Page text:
Radical prostatectomy (RP) is associated with improved cancer-specific survival compared with external beam radiation therapy (EBRT) among men with high-risk prostate cancer, a new study finds.
Investigators led by Francesco Chierigo, MD, of Policlinico San Martino Hospital, University of Genova in Genova, Italy, first studied cancer-specific mortality (CSM) rates among 24,407 patients at high risk according to National Comprehensive Cancer Network criteria using the 2010-2016 Surveillance, Epidemiology, and End Results database. Second, they studied the same patients stratified by Johns Hopkins University criteria for high-risk (cT3a or Gleason Grade Group 4-5 or PSA exceeding 20 ng/mL) and very high risk (cT3b-cT4 or primary Gleason pattern 5 or Gleason Grade Group 4-5 in 5 or more biopsy cores) prostate cancer. To minimize confounding, patients were propensity score matched by age, PSA, biopsy Gleason score, and clinical T and N stages. The investigators also adjusted for mortality from other causes as a proxy for comorbidity burden.
In the entire NCCN high-risk cohort, 40% underwent RP and 60% underwent EBRT. At 5 years, CSM rates were lower among patients treated with surgery instead of radiation: 2.3% RP vs 4.1% EBRT. RP was significantly associated with a 32% reduced risk for CSM, Dr Chierigo and colleagues reported in The Journal of Urology.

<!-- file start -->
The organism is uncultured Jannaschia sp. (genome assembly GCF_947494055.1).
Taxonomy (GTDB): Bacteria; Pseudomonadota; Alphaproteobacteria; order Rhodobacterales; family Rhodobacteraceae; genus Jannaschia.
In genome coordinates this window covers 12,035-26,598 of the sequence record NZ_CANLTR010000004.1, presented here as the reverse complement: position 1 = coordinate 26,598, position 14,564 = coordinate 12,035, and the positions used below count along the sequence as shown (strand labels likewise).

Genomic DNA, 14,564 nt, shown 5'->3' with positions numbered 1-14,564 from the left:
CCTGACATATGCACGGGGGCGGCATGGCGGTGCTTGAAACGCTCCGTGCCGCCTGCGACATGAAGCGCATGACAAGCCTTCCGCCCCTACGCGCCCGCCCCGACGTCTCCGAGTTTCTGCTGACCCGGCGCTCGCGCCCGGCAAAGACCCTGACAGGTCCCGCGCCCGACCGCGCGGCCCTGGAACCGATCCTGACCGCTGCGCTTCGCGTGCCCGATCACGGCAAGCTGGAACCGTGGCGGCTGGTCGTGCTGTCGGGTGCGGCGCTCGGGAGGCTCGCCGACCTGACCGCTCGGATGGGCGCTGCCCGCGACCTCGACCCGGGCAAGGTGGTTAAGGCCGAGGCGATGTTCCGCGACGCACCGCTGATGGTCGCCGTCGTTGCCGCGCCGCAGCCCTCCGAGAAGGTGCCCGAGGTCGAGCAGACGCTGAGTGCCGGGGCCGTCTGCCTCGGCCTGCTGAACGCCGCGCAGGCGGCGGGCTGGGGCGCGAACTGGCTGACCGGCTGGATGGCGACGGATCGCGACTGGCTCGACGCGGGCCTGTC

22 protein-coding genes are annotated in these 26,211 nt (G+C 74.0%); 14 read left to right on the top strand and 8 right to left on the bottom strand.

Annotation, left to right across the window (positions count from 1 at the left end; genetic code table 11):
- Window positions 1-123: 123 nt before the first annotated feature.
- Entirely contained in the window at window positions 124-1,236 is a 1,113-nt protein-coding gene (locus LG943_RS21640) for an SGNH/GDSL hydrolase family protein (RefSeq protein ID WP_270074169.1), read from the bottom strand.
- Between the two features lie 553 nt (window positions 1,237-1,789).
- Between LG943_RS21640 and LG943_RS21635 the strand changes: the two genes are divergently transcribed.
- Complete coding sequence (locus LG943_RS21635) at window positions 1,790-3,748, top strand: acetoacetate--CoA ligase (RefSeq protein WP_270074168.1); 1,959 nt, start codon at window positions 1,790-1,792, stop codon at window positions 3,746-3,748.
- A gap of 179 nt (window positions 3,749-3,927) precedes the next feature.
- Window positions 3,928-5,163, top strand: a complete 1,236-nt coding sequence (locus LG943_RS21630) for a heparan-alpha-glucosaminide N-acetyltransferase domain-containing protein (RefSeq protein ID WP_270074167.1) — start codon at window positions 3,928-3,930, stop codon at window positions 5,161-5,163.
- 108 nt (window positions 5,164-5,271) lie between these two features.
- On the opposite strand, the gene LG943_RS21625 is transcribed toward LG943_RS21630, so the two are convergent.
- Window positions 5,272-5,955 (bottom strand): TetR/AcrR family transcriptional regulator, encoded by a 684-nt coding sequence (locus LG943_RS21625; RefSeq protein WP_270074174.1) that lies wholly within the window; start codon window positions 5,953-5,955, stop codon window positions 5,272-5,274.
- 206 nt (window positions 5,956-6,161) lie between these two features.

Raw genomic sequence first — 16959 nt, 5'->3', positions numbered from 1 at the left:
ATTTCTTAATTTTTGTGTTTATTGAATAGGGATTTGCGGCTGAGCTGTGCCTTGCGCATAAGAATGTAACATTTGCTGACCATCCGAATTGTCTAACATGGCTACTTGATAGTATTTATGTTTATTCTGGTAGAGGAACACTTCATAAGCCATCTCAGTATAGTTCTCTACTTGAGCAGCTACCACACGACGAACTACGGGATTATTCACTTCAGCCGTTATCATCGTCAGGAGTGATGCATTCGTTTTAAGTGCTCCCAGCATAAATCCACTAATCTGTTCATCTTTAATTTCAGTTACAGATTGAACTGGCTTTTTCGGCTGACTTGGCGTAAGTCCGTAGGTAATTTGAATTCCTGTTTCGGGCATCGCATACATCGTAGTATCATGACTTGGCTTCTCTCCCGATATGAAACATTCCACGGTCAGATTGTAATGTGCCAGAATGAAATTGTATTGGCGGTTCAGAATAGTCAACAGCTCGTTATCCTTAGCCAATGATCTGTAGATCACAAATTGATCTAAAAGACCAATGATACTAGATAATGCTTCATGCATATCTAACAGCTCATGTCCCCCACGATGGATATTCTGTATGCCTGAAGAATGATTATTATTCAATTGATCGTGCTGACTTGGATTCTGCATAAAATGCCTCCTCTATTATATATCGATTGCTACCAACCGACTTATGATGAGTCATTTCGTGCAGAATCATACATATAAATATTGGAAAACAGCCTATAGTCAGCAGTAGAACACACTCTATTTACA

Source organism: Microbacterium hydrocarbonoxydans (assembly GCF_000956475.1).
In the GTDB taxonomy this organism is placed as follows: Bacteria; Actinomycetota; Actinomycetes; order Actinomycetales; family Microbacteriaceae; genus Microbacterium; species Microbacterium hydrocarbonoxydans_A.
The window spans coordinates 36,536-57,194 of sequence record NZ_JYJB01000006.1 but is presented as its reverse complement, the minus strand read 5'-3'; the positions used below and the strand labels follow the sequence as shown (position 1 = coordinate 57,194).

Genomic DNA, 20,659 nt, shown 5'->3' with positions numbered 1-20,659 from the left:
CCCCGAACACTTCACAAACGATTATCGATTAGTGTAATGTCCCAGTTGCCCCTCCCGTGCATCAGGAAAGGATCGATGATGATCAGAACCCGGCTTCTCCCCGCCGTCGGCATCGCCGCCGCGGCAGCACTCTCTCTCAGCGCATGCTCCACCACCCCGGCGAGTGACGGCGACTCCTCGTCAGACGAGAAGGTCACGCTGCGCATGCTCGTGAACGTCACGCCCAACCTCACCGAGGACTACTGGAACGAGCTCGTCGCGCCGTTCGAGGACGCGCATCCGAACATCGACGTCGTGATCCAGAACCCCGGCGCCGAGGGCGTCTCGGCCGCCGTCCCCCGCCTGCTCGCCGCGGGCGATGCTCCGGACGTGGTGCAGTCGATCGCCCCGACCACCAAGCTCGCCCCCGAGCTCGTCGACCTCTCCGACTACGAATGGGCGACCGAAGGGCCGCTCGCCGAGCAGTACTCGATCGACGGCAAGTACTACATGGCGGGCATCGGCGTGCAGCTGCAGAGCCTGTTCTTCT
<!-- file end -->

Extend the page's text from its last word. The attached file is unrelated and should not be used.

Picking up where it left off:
Using Johns Hopkins criteria, 5-year CSM rates among very high-risk patients were 3.5% for RP compared with 6.0% for EBRT. RP was significantly associated with a 42% reduced risk for CSM, the investigators reported. No significant difference in CSM rates was found between RP vs EBRT in the Johns Hopkins high-risk group. It is possible that the small sample lacked statistical power to detect a difference, according to the investigators.
The data suggest that RP holds a CSM advantage over EBRT in the combined NCCN high-risk cohort, and in its subgroup of Johns Hopkins very high-risk patients, according to Dr Chierigo’s team.
Chierigo F, Wenzel M, Würnschimmel C, et al. Survival after radical prostatectomy vs. radiation therapy in high-risk and very high-risk prostate cancer. J Urol. doi:10.1097/JU.0000000000002250
This article originally appeared on Renal and Urology News